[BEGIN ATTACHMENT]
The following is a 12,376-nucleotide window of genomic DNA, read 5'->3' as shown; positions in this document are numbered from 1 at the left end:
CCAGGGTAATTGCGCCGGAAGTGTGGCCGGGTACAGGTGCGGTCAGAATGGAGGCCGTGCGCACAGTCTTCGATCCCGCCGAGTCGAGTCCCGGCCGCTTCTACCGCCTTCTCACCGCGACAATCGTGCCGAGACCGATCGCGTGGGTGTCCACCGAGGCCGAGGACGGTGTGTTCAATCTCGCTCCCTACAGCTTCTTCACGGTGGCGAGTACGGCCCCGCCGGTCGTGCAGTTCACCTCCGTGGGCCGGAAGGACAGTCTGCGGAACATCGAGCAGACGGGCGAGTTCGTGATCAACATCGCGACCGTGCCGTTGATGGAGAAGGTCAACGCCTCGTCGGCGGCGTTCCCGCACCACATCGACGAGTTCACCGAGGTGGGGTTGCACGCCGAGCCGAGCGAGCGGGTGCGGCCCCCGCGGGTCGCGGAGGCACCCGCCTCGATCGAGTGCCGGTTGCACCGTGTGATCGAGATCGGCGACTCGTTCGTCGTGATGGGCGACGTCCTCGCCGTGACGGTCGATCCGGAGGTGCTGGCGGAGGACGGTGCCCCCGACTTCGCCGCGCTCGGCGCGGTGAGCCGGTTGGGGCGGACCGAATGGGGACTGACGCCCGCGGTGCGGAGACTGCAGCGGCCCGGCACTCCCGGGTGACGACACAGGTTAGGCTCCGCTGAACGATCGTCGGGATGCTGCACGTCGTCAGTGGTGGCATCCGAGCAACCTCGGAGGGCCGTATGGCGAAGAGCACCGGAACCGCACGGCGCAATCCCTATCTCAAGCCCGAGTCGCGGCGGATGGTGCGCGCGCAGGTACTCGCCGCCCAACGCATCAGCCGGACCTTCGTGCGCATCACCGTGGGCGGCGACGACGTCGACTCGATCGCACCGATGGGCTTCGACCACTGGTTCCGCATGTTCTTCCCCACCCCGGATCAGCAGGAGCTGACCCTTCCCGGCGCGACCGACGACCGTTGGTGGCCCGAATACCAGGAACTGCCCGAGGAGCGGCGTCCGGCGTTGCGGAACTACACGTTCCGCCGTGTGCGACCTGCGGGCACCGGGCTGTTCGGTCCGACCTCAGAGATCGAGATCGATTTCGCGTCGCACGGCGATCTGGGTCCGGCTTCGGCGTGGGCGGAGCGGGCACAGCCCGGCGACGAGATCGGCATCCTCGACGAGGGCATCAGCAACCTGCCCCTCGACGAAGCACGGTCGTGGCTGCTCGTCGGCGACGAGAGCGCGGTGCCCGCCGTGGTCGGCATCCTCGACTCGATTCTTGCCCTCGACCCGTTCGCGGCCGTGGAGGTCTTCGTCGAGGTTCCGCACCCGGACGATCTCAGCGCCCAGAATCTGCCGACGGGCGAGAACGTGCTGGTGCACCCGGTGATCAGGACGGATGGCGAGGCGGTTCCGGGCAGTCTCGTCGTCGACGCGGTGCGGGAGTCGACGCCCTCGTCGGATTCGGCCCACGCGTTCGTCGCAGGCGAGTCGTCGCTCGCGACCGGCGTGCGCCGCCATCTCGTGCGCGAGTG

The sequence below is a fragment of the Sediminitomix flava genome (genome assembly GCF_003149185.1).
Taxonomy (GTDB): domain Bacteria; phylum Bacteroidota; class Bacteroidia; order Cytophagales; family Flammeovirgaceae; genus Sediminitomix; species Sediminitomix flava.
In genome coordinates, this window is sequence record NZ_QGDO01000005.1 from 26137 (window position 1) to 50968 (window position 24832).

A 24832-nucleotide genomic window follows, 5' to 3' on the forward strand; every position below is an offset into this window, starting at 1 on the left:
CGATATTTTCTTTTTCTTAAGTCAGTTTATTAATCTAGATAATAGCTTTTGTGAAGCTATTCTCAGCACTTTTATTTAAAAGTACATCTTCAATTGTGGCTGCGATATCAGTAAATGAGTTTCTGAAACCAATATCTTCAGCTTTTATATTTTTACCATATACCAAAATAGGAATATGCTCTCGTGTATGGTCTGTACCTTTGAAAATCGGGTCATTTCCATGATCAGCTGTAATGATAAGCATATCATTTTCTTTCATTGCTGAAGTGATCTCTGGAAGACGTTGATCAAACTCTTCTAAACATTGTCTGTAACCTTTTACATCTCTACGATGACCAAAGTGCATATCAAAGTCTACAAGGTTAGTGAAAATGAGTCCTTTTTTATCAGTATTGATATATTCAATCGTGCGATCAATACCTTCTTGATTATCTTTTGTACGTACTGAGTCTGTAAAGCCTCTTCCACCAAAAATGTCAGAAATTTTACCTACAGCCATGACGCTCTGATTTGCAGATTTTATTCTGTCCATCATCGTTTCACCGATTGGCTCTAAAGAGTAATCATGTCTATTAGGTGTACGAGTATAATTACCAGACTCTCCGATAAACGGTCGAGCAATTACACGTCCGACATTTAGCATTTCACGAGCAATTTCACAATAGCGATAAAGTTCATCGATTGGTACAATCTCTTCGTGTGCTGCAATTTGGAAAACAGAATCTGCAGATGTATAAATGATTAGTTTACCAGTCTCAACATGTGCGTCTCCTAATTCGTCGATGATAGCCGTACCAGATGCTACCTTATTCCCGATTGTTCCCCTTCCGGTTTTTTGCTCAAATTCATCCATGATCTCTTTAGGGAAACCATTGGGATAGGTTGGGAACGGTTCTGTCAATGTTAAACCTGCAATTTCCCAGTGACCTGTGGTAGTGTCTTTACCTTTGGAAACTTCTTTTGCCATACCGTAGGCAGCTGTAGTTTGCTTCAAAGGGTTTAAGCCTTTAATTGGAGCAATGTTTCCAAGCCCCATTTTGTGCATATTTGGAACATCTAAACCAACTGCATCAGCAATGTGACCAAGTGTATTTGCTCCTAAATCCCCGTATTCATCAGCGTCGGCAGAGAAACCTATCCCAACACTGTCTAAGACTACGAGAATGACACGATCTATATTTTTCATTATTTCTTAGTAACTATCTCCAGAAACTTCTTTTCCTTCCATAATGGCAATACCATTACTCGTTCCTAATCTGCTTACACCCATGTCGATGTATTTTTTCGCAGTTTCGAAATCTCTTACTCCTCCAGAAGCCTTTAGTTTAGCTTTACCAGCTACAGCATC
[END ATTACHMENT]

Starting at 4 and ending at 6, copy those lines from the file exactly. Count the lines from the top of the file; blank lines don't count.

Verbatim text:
Taxonomy (GTDB): domain Bacteria; phylum Bacteroidota; class Bacteroidia; order Cytophagales; family Flammeovirgaceae; genus Sediminitomix; species Sediminitomix flava.
In genome coordinates, this window is sequence record NZ_QGDO01000005.1 from 26137 (window position 1) to 50968 (window position 24832).

A 24832-nucleotide genomic window follows, 5' to 3' on the forward strand; every position below is an offset into this window, starting at 1 on the left: